Posted by Ava Welsing-Kitcher for Hair
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Dry, breaking hair happens year round, but winter definitely adds an extra risk. We break down the facts and fiction about caring for afro hair when it’s cold, tackling dryness and damage from central heating, heavy coats and scarves, and braid itch.
As soon as the central heating flicks on and we start bundling up, our beauty routines also go through a transformation. Hydrating bodycare and skincare are musts for the drying effects of winter, and the same sentiment is usually echoed when it comes to hair – especially afro hair, the driest and most fragile of all the hair types.
But the same rules don’t necessarily apply. Our skin needs extra help during the winter as it’s a living organism, which hair is not. It’s a build-up of dead keratin (a protein made by our bodies) rather than living, breathing skin cells, so it doesn’t respond to the elements in the same way that skin does. So when winter comes, it still is essential to keep up a proper hydrating and strengthening hair routine as you would for the rest of the year, but there’s no need to pile on a load of extra products just for the sake of it.
The main culprits that may make afro hair feel drier are fluctuating temperatures (think central heating and cold outside air) and added friction from jumpers, coats and scarves. Both cause breakage, and in the case of temperature, it can cause the hair shaft to constantly open and close in response. It’s also a common myth that we need to skip wash day more often during the winter to preserve the hair’s natural oil, which does condition the strands but shouldn’t be allowed to build up on the scalp. Stick to washing once weekly (or fortnightly at a stretch, but most afro hair specialists do not recommend longer than this) with hydrating sulphate-free shampoos and co-washes.
Winter is also often the time when protective hairstyles like braids, twists, cainrows, wigs and locs really come into play. Long hailed as the solution to winter hair breakage, these styles do work well in keeping hair secured and protected from friction, but can actually exacerbate breakage in finer or damaged hair types. Keeping your braids in for longer than a month to six weeks is also a major mistake; dust, dead skin, and products build up at the root and weaken the hair over time, leading to increased shedding and scalp issues.
Make sure to still wash your hair while it’s in a protective style, and use oils only as a pre-wash treatment or sparingly when the scalp feels dry. And if that dreaded braid itch pops up – or even dandruff? Use a targeted treatment and make sure to wash off any build-up with a lathering, sulphate-free shampoo instead of a co-wash. Whether your hair’s wrapped up or flowing free, read on for the products to have in your year-round arsenal, but pull their weight particularly well in the colder months.
Shop Centred En-Root Scalp Treatment for £36 at Cult Beauty
Co-washes, or cleansing conditioners, are another commonly misused product – understandably so, as a lot of the messaging and marketing around them positions them as a shampoo alternative. Use them in between washes, for when hair feels dry or needs a refresh without being properly cleansed. This one is packed with castor oil and vitamin E to feed follicles and condition the scalp.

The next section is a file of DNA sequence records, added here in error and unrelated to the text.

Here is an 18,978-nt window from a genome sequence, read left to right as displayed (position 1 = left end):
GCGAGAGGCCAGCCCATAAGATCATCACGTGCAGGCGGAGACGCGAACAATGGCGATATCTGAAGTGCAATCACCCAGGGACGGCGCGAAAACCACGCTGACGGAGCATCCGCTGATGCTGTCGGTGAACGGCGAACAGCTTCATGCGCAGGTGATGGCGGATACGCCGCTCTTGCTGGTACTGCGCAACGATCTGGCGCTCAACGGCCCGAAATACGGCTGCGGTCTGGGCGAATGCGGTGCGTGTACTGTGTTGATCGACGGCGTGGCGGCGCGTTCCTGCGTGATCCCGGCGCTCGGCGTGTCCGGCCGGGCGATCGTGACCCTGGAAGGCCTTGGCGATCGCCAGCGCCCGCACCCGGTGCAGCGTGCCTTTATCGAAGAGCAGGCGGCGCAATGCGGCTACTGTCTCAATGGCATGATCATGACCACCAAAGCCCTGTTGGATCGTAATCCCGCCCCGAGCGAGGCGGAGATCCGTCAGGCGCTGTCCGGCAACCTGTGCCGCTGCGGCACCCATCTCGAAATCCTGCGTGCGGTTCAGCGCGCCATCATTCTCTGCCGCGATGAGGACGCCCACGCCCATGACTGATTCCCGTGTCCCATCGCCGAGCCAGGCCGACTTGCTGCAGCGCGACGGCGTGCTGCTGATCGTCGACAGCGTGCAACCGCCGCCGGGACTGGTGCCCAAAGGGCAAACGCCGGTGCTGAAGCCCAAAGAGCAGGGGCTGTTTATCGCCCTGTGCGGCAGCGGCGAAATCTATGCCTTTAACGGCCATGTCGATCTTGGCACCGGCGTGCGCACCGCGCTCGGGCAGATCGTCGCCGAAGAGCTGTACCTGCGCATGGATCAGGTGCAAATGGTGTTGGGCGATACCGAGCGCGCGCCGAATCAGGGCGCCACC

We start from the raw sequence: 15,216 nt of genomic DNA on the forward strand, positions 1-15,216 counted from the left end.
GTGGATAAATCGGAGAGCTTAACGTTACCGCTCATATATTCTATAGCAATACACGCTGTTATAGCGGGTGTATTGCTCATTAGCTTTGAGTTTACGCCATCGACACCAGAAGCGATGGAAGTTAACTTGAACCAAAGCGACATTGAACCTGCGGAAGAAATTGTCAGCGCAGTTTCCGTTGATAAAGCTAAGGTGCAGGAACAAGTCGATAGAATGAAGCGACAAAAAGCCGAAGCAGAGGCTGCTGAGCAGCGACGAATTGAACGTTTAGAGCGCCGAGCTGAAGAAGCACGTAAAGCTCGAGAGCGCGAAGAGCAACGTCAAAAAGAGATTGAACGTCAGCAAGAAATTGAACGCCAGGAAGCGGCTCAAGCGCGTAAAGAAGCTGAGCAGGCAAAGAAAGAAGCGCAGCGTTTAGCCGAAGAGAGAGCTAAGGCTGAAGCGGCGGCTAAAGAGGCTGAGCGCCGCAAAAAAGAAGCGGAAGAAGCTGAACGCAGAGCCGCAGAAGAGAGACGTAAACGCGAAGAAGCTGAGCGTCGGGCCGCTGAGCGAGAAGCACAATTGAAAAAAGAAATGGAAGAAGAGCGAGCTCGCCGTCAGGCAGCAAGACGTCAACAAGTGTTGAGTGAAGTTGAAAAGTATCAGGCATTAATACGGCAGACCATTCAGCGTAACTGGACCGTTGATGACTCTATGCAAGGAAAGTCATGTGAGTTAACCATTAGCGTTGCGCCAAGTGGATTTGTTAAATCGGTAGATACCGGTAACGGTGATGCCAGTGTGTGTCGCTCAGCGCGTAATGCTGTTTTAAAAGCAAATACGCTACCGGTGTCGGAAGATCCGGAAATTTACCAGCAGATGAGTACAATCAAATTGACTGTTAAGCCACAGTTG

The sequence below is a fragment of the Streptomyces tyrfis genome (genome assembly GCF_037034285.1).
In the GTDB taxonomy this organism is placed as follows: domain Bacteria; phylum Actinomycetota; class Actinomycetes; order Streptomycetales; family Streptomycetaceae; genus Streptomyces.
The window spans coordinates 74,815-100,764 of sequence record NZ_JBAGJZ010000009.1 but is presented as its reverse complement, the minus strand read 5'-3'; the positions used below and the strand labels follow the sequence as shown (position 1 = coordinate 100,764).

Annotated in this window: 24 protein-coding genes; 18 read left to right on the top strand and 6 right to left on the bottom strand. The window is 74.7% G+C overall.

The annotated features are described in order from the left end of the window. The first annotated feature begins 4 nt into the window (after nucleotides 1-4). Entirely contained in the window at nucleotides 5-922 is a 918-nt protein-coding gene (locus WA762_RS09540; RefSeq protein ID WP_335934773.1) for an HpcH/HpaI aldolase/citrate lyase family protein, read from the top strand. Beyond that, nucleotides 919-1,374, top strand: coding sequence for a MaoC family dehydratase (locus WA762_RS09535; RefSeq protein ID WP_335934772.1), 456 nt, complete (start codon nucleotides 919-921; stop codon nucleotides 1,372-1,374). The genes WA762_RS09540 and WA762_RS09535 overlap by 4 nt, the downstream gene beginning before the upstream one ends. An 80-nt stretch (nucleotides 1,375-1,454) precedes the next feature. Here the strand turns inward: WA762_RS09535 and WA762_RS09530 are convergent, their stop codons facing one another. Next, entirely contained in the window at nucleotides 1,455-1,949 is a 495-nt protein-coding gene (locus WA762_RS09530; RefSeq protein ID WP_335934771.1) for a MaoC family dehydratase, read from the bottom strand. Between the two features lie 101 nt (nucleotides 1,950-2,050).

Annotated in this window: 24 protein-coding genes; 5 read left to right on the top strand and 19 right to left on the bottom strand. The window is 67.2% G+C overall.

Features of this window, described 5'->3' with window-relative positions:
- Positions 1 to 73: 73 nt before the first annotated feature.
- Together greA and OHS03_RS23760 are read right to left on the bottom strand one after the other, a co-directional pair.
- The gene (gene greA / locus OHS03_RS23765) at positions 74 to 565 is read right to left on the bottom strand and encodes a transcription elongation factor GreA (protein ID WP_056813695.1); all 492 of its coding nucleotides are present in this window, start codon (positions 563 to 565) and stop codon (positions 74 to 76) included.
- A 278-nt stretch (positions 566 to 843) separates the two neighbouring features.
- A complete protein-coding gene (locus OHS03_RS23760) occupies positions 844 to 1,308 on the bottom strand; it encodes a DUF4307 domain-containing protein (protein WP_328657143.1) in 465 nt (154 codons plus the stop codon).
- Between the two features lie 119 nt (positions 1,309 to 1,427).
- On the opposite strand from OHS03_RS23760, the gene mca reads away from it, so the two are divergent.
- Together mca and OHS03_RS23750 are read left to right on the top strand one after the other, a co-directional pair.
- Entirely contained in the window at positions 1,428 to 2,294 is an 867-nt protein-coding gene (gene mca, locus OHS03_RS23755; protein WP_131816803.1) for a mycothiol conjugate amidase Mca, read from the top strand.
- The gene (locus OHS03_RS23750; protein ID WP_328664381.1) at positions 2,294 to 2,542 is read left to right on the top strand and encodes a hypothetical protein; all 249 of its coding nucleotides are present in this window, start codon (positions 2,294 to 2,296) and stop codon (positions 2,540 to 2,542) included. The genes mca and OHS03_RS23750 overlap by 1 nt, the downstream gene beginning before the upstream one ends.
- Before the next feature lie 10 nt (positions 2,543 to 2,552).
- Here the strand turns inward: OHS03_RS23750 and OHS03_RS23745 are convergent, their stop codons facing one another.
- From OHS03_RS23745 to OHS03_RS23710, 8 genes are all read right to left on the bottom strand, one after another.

Shop As I Am Jamaican Black Castor Oil CoWash for £9.99 at Lookfantastic
Shop Bread Beauty Supply Hair-Wash- Gentle Milky Hair Cleanser for £18 at Selfridges
So many things cause an irritated scalp: not washing hair frequently enough, washing it too frequently, a build-up of styling products, or too-tight protective hairstyles that stay in too long. Rebalance and restore with this soothing scalp and hair mask, packed with superfoods and circulation stimulators like rosemary, cinnamon and ginger. Women have praised it highly for its ability to soothe even dermatitis and psoriasis.
Shop Derma Organics Scalp Stimulating Treatment for £22 at Derma Organics
Shop Sol De Janeiro Triple Brazilian Butter Hair Repair Treatment for £35 at Cult Beauty
Shop Jim and Henry Eight Leave-in Hair Conditioner for £20 at The Drop
It’s great to have multiple leave-in options depending on what your hair needs: a thicker one for max hydration, a lighter one for refreshes, and a middle ground for everyday styling. Okiki’s uses shea as a base with moringa, an African superfood hailed for its dandruff-fighting powers and ability to seriously strengthen skin and hair.
Shop Okiki Moringa Shea Leave On Hair Conditioner for £8 at Okiki Skincare
Your hair’s hydration level can be influenced by the humidity of the air, so your leave-in products need to reflect that – whatever the season. Humectants like glycerin and hyaluronic acid draw moisture to themselves, so if you live in a humid climate, moisture will be sucked from the air and held to your strands. If the climate’s dry, the humectants draw moisture from inside your hair to the air – which is what we don’t want. This lightweight leave-in has humectants honey and vitamin B to keep hair hydrated, and coconut and calendula oils to keep moisture locked inside.
Shop Flora & Curl Organic Rose & Honey Leave-in Detangler for £19 at Flora & Curl
Shop Afrocenchix Sheen Natural Moisturising Spray for £11.95 at Afrocenchix
Images: Getty/courtesy of brands
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Posted by Ava Welsing-Kitcher for Hair